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Monday Papers: Oil and gas company debt soars

Monday Papers: Oil and gas company debt soars

Top stories

  • The Daily Telegraph: The world’s leading oil and gas companies are taking on debt and selling assets on an unprecedented scale to cover a shortfall in cash, calling into question the long-term viability of large parts of the industry.
  • Financial Times: Italy Prime Minister Matteo Renzi said the eurozone’s third-largest economy was on track to hit its EU-mandated budget targets this year despite falling back into recession in the second quarter and defended the speed at which his reforms were moving.
  • The Daily Telegraph: Balfour and Carillion reviveed merger talks; the two FTSE 250 construction giants had called off talks over a £3 billion tie-up but a deal is once again on the cards after Carillion made concessions to Balfour.
  • Financial Times: Wall Street and corporate America will breathe a collective sigh of relief when US Senator Carl Levin retires this year, leaving his feared Senate subcommittee with new leadership in the next Congress.
  • Financial Times: The new Indian government will launch its eagerly awaited $10 billion divestment plan for state companies with the sale next month of 5% of Steel Authority of India (Sail), the country’s biggest steel group by volume.
  • Financial Times: Kinder Morgan, which runs 80,000 miles of oil and gas pipelines in North America, plans to spend $44 billion to buy out the outside investors in its family of companies, in a deal that ranks as the second largest in the energy sector.
  • Daily Mail: Alex Salmond has admitted there is no acceptable 'Plan B' if an independent Scotland is barred from using the British pound.
  • The Independent: President Vladimir Putin lauded Russia’s “old and reliable partner” Exxon Mobil on Sunday as he gave the go-ahead for the US energy company and its Russian ally Rosneft to begin drilling a $700 million (£420 million) oil well in the Arctic Ocean.

Business and economics

  • Financial Times: A tax avoidance crackdown is set to turn the spotlight on previously undetected inheritance tax planning schemes, where HM Revenue & Customs suspects “substantial” sums are at risk.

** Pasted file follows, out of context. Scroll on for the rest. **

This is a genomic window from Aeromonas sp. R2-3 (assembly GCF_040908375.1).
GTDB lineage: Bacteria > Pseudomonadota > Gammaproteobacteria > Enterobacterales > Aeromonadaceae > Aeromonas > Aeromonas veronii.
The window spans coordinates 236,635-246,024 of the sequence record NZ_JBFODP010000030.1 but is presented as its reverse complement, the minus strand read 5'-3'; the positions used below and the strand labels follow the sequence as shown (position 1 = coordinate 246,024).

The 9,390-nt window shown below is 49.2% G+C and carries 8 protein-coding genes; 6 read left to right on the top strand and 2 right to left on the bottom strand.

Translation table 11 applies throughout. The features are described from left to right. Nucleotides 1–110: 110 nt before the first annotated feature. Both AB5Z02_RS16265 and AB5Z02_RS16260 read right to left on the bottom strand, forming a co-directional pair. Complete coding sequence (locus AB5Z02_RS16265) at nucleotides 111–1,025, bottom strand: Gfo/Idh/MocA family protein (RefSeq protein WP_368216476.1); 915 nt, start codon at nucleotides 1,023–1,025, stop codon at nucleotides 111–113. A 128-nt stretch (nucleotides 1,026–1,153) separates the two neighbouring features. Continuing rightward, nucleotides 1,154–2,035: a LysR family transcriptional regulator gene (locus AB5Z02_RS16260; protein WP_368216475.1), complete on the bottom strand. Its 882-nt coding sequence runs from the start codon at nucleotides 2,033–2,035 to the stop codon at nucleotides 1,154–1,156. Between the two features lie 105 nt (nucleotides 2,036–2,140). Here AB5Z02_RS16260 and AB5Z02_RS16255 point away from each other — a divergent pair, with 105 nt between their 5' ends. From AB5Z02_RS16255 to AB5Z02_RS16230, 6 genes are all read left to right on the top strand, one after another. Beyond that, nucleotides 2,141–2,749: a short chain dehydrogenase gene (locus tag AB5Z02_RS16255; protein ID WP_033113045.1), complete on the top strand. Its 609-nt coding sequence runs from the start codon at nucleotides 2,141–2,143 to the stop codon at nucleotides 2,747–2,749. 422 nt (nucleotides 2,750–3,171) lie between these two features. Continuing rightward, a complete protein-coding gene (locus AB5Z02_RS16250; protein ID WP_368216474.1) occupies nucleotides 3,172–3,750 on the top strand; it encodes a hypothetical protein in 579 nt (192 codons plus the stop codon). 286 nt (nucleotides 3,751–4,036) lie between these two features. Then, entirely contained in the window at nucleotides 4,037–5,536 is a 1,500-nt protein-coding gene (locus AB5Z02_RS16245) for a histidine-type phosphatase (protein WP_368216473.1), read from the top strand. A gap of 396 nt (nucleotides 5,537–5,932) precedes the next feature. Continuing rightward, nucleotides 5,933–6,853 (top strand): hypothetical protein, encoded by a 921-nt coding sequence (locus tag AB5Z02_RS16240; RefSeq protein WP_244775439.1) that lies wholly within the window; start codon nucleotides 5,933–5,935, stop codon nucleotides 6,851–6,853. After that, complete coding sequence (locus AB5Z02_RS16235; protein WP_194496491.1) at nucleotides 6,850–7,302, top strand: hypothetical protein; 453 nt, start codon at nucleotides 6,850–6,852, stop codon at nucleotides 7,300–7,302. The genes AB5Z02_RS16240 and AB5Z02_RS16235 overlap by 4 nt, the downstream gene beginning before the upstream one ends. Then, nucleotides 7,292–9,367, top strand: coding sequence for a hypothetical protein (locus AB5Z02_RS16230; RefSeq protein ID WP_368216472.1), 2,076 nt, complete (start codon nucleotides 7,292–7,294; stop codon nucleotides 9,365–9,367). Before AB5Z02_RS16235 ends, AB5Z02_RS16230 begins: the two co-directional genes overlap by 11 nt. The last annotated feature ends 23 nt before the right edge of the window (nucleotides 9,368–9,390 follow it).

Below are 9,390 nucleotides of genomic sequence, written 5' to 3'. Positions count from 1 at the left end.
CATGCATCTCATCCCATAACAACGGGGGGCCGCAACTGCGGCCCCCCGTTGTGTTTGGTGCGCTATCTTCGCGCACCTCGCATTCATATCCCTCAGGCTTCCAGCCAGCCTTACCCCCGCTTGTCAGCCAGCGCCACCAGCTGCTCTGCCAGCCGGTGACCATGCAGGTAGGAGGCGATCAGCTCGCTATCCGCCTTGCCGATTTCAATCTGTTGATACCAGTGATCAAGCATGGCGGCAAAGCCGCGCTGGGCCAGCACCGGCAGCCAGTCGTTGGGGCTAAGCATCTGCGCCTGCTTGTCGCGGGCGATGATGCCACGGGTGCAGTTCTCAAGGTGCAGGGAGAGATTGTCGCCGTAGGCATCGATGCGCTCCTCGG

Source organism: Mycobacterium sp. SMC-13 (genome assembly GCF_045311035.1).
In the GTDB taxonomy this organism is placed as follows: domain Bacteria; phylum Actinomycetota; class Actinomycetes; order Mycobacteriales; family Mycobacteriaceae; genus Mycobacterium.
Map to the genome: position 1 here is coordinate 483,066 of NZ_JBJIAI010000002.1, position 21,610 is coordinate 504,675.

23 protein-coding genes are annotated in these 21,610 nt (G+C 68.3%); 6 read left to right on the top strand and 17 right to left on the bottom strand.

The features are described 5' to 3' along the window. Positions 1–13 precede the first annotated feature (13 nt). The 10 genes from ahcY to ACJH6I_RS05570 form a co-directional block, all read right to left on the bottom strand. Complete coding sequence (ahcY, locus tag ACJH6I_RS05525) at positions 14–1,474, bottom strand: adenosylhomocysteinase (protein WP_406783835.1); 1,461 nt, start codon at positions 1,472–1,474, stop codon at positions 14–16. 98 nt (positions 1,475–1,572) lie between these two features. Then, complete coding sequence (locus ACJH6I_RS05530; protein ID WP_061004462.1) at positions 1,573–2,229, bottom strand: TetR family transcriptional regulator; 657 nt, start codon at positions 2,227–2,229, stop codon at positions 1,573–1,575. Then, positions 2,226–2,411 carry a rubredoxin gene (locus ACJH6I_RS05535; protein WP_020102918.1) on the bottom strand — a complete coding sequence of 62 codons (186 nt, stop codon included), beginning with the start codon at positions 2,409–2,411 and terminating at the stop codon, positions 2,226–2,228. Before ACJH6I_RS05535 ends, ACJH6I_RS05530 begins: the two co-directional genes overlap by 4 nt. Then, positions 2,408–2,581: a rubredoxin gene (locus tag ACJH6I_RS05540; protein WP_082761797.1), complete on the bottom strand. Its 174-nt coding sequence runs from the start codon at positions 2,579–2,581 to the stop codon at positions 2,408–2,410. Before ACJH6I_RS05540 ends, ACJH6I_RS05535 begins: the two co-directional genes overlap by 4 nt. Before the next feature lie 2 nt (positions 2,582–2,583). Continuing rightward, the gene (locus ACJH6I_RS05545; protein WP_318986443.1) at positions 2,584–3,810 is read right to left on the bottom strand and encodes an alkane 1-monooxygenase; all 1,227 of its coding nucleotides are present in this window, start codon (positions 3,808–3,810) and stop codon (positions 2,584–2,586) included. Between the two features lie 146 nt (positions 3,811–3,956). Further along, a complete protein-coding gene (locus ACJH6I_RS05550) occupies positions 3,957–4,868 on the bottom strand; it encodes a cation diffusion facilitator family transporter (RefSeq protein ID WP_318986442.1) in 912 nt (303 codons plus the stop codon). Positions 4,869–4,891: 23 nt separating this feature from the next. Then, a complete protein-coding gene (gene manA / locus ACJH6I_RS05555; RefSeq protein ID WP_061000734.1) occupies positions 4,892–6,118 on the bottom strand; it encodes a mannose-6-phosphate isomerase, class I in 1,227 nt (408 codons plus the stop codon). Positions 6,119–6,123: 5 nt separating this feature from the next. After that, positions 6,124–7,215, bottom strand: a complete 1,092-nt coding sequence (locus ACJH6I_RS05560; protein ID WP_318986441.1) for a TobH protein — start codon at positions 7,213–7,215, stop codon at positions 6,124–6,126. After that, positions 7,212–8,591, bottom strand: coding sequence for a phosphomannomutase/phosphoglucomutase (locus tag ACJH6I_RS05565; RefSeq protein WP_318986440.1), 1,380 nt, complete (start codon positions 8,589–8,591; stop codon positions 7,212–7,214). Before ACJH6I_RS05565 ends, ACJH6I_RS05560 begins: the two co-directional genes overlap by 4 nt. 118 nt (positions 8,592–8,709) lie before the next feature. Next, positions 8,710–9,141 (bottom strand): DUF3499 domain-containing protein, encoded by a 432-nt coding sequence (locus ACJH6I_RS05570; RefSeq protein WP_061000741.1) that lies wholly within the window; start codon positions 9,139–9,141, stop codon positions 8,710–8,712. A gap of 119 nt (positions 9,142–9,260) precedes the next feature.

• Financial Times: The appointment of a new deputy governor at the Bank of England risks tilting the balance on its powerful Financial Policy Committee in favour of BoE insiders at a time when the body is amassing new powers over the financial system, critics say.
  • Financial Times: The UK’s car sales boom is starting to splutter as years of credit-fuelled spending catches up with a saturated market, and ingenious financing schemes that propped up the market begin to leave drivers out of pocket.
  • Financial Times: Britain’s employers are hiring at a rapid pace but very few have increased the starting salaries they offer, denting hopes for a recovery in wages after six lean years.
  • Financial Times: Less than three months after exiting an international rescue programme, rejecting the safety net of a precautionary credit line and forgoing a final instalment of bailout funds, the country has been shaken by the collapse of its largest listed lender.
  • Financial Times: A regional slowdown and the threat of escalating tensions with Russia have hit confidence in Germany, adding to worries about the stalling recovery in the eurozone.
  • Financial Times: The criminal investigation into former traders at Royal Bank of Scotland over the Libor scandal is set to drag on well into next year, dashing hopes that the government-controlled lender can swiftly put past scandals behind it.
  • Financial Times: Khazanah, the country’s sovereign wealth fund, ended weeks of uncertainty over the immediate fate of Malaysia Airlines by announcing a planned buyout of minority shareholders that will take the airline into its hands.
  • Financial Times: Since Bridgepoint’s £345 million leveraged buyout in 2008, Pret has successfully tested its concept of freshly baked natural food with urban working crowds of large American cities, Paris and Hong Kong; the opening of a shop in Shanghai this autumn will help establish the brand’s growth prospects in a potentially huge market.
  • Financial Times: Countries including Pakistan, Tunisia and South Africa are drawing up plans to issue government bonds that comply with Islamic law as they seek to take advantage of strong investor demand for emerging market sovereign debt.